by Mick Hammond – MMAWeekly.com
It’s been two and a half years since Matt Hughes and BJ Penn first met in a UFC Welterweight Championship match. And while much has changed for the sport and the fighters since then, the rematch this weekend at UFC 63 has a strikingly reminiscing feel to it.
Heading into their last meeting both fighters were in much the same position there are in going into this weekend.
For Matt Hughes it’s been business as usual. Since recapturing the belt in December of ’04, Matt has been on a three-fight title defense winning streak in typical Hughes dominating fashion. Much like it was in 2004 when he was riding high on a winning streak in which he was only truly tested once.
Solid first-round victories over Frank Trigg, Joe Riggs and Royce Gracie during his second reign as champion have further cemented Matt’s standing as the best 170lb fighter in the world and continues to cement his legacy as one of the all-time greats.
Penn on the other hand is once again coming into a match against Hughes as an underdog and with an aura of malcontent.
Going into his initial meeting with Matt, BJ had come of an extremely disappointing draw with Caol Uno in a UFC Lightweight Championship match. Feeling fed up with the whole process of things Penn decided to move up in weight and challenge Hughes for the title as a last-ditch effort to gain the belt he’d always wanted and many felt he deserved.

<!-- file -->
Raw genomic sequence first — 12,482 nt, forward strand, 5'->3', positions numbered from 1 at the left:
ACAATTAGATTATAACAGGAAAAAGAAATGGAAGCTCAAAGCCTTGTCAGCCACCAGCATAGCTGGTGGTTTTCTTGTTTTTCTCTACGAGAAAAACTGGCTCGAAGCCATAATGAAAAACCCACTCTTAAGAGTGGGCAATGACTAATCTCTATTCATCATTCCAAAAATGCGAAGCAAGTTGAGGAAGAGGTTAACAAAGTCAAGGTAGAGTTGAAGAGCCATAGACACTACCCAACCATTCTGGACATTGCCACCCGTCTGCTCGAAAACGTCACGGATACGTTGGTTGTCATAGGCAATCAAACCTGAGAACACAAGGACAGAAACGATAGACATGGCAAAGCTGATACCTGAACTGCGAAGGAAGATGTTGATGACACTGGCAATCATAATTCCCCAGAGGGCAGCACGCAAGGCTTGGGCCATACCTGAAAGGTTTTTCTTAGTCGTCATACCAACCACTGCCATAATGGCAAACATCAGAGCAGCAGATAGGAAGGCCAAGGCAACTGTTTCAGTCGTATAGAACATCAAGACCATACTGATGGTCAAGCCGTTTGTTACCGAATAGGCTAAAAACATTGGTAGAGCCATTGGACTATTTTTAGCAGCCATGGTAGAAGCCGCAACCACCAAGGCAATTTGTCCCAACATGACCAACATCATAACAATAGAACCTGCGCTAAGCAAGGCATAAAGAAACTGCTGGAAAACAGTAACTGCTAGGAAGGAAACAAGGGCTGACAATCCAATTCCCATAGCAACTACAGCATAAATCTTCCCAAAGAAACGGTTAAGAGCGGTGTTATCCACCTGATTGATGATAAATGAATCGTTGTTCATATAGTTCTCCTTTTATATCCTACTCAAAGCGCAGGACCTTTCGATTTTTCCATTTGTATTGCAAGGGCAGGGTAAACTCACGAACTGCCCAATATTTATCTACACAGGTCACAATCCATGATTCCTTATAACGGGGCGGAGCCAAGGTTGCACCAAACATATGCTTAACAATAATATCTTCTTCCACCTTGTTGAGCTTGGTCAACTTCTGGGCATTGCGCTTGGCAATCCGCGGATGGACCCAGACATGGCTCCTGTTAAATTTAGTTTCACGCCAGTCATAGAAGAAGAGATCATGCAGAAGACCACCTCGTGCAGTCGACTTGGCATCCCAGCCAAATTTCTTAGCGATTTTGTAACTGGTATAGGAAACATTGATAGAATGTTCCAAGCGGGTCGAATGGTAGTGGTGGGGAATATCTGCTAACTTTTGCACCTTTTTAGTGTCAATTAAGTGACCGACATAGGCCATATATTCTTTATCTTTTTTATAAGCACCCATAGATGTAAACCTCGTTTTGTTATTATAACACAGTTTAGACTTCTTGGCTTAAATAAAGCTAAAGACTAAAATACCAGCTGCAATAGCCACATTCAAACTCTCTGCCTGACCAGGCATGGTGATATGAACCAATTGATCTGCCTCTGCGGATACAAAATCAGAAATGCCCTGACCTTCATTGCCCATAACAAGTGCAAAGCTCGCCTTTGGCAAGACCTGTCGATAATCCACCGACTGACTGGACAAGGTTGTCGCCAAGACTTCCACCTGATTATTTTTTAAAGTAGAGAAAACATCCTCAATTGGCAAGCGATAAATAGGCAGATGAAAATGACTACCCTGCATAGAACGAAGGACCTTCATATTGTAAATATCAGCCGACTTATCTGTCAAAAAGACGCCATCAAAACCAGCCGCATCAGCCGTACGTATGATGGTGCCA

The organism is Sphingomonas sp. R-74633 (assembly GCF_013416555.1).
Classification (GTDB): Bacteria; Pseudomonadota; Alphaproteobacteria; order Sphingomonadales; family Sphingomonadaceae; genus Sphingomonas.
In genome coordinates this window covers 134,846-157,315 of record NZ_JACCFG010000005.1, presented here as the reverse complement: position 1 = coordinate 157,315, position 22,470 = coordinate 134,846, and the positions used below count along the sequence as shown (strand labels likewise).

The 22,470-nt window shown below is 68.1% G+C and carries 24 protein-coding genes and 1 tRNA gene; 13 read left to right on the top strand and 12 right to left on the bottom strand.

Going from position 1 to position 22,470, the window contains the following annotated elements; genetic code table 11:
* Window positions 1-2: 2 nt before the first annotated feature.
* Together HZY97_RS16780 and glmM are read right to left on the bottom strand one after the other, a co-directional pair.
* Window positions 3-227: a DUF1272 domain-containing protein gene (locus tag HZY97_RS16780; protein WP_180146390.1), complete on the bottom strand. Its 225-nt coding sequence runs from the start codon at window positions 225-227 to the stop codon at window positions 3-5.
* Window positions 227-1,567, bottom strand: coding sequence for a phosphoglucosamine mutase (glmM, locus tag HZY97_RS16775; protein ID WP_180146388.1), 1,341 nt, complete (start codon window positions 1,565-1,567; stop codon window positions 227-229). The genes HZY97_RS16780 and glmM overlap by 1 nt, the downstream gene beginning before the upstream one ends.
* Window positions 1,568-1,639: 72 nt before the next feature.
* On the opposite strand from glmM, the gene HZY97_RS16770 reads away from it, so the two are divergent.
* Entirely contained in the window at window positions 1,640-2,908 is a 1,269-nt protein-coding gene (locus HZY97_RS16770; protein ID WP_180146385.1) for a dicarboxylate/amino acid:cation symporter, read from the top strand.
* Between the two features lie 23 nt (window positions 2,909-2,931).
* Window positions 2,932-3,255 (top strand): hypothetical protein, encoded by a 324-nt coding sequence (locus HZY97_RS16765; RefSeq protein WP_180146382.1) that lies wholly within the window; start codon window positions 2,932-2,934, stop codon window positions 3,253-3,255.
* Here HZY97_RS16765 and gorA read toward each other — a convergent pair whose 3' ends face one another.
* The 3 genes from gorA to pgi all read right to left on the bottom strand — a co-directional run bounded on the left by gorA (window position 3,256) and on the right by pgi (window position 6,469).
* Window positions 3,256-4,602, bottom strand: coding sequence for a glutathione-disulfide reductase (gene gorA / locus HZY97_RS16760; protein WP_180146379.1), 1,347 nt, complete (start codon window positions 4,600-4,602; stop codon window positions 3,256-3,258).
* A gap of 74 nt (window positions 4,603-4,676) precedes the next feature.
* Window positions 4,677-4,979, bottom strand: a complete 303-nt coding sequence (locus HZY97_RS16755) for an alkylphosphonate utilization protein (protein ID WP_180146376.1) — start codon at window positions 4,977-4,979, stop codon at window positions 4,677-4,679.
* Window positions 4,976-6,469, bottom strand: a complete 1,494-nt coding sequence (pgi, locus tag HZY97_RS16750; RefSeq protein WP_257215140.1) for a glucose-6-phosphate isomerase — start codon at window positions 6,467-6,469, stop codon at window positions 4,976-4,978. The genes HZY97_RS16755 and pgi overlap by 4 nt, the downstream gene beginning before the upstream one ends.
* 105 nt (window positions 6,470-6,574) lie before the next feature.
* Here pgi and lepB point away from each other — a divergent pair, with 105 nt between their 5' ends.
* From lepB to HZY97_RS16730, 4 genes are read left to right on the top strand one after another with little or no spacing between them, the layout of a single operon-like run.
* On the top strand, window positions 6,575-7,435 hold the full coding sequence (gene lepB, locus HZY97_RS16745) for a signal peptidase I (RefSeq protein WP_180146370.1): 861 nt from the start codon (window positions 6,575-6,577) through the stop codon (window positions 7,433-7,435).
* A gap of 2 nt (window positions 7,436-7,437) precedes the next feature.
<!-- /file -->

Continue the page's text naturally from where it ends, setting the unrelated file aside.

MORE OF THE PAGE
Fast forward to 2006 and BJ is again facing Hughes with a championship sized chip on his shoulder.
A loss in his last fight against Georges St. Pierre in which Penn clearly dominated and broke the French-Canadian in the first round then inexplicably laid off the remaining two rounds, giving St. Pierre the win, has led many to question whether BJ’s heart.
So now with the sport occupying a much larger foothold in the mainstream community and each fighter having changed for better or worse, the feeling of déjà vu heading into this weekend’s rematch between Matt Hughes and BJ Penn is strikingly prevalent.
Should history repeat itself it would definitely go a long way in validating Penn’s status as one of the best in the world and finally lay to rest any doubts of just how truly good he has been and continues to be.
If the outcome this time around change and Hughes retain the title, he will await his eventual rematch with currently injured Georges St. Pierre and if proven successful there, perhaps conquest in another weight class is all that would remain for the arguably the greatest 170lb fighter ever.
Either way this rematch will have great bearing on the future of the UFC welterweight division. Where it goes and what path it goes through will be up to Hughes and Penn. But first things first, they have an old score to settle in the new era of MMA.